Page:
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Easy access: Ensure your website is smartphone-friendly

By Sarah Rodriguez
Dolan Media Newswires

Your law firm’s website may look great on a PC, but if it’s not customized to sync with mobile devices, it could be a headache for clients trying to find a lawyer on their smartphones.

Fortunately, a growing number of legal marketers are getting ahead of the curve and developing mobile-optimized websites to tout a firm’s services to potential clients who are on the go.

Darron Franta, marketing director at LeClairRyan, said his firm launched its mobile website in June 2011 after tracking significant growth in visits from mobile devices.

“People are traveling and moving and need information on the fly,” he says. “We wanted our site to be as user-friendly as possible.”

Here are some tips for firms looking to create their own mobile sites:

1. Consider your start-up options

When it comes time to set up a mobile site, there are several different approaches.

Franta and his team chose to integrate the LeClairRyan website with its mobile counterpart. Any time a news feed, attorney bio or practice area page is updated on the site, the change is automatically pushed through to the mobile version.

Richmond, Va.-based Allen, Allen, Allen & Allen took a slightly different tactic.

“We edited all the copy so it’s not an exact duplicate of allenandallen.com,” said Emily Krause, the firm’s marketing director. The firm debuted its mobile website in 2010.

For the mobile version, Krause created content that was more condensed and therefore easier to read on a smaller screen. Since the mobile site is its own entity, Krause maintains its content separately.

2. Consider a third party

To develop their mobile sites, both Allen & Allen and LeClairRyan worked with the third-party companies that were already managing their websites. But if hiring a third-party developer is not in the budget, there are a number of do-it-yourself programs available through the Web. Examples of such services include DudaMobile, bMobilized and Google Sites.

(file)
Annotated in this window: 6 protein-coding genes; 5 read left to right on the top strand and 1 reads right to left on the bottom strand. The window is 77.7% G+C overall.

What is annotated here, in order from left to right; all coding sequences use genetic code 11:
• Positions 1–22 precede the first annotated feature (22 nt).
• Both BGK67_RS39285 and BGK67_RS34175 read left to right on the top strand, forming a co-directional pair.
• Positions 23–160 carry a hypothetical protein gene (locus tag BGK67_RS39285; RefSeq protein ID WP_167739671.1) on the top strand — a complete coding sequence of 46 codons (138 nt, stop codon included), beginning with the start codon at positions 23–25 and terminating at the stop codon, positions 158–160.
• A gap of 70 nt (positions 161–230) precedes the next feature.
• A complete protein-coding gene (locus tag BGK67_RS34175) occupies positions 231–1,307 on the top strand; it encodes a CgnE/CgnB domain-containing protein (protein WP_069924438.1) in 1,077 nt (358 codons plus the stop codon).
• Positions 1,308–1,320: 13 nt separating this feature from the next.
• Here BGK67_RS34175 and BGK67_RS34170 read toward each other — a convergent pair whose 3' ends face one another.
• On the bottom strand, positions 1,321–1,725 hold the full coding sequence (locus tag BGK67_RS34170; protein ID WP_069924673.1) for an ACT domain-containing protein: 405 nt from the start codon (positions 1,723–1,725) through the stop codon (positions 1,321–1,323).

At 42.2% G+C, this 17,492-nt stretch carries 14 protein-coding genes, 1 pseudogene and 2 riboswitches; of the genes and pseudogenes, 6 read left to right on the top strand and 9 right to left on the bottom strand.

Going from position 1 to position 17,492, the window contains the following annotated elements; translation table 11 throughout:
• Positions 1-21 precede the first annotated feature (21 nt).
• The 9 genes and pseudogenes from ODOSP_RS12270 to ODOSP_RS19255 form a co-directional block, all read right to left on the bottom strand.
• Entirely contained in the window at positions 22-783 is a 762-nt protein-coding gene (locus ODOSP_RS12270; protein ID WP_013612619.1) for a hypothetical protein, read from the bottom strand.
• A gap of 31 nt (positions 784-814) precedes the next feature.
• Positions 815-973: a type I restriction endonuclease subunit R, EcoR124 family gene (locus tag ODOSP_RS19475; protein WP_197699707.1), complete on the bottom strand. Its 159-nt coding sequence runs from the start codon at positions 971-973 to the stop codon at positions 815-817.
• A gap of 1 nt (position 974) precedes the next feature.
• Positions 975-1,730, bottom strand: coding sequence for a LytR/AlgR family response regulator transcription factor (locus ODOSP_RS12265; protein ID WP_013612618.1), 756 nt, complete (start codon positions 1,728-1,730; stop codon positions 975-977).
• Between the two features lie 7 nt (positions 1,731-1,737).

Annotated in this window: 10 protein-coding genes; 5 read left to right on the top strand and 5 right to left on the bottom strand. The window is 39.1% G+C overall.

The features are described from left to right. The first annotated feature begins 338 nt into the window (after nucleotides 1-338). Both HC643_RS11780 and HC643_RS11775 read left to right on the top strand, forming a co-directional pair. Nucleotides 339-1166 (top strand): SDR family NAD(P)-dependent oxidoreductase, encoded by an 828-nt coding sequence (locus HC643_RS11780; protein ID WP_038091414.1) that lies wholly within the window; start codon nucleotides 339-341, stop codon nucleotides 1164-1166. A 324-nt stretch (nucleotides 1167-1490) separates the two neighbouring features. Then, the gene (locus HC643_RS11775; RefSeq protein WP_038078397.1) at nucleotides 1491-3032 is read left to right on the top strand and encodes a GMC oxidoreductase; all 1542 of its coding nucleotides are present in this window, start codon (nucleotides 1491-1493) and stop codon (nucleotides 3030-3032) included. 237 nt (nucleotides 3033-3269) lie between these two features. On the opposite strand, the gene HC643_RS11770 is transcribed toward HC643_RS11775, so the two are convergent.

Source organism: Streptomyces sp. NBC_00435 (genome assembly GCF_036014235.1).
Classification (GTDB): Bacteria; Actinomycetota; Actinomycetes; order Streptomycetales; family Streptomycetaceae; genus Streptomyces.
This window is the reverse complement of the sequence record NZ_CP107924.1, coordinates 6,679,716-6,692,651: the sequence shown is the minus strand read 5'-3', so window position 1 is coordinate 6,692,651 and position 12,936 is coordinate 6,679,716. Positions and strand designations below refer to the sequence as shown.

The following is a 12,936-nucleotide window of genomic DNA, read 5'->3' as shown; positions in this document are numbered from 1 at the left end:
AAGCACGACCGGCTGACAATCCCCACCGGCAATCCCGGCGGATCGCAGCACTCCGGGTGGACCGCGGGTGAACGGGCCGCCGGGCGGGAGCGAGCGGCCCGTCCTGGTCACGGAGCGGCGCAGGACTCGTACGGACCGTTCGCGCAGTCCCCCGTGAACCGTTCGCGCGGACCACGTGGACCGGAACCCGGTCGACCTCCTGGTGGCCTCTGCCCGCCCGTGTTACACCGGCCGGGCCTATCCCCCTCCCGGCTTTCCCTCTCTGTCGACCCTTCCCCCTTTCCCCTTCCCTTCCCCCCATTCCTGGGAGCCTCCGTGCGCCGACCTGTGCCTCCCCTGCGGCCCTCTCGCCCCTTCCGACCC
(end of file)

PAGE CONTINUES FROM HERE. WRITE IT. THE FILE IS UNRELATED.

3. Less is more

“A mobile website should tell three things: Who we are, what we do and why you should care,” said Jeff Roberts, president and creative director of Washington-based Moiré Marketing.

While it’s tempting to make everything about the firm available on the mobile site, smartphone users are most likely seeking quick bits of information instead of performing in-depth research.

When designing the layout of the site, it’s wise to take a more minimalistic approach. Larger type that fits the screen, fewer links for simpler navigation and few graphics for optimal page loading help visitors get the information they need more efficiently.

“People interact with websites much differently on a phone,” Krause says. “Think about how the content will be used.”

But it’s a good idea to provide a link back to the full site, just in case the information the visitor is looking for is not available via mobile.


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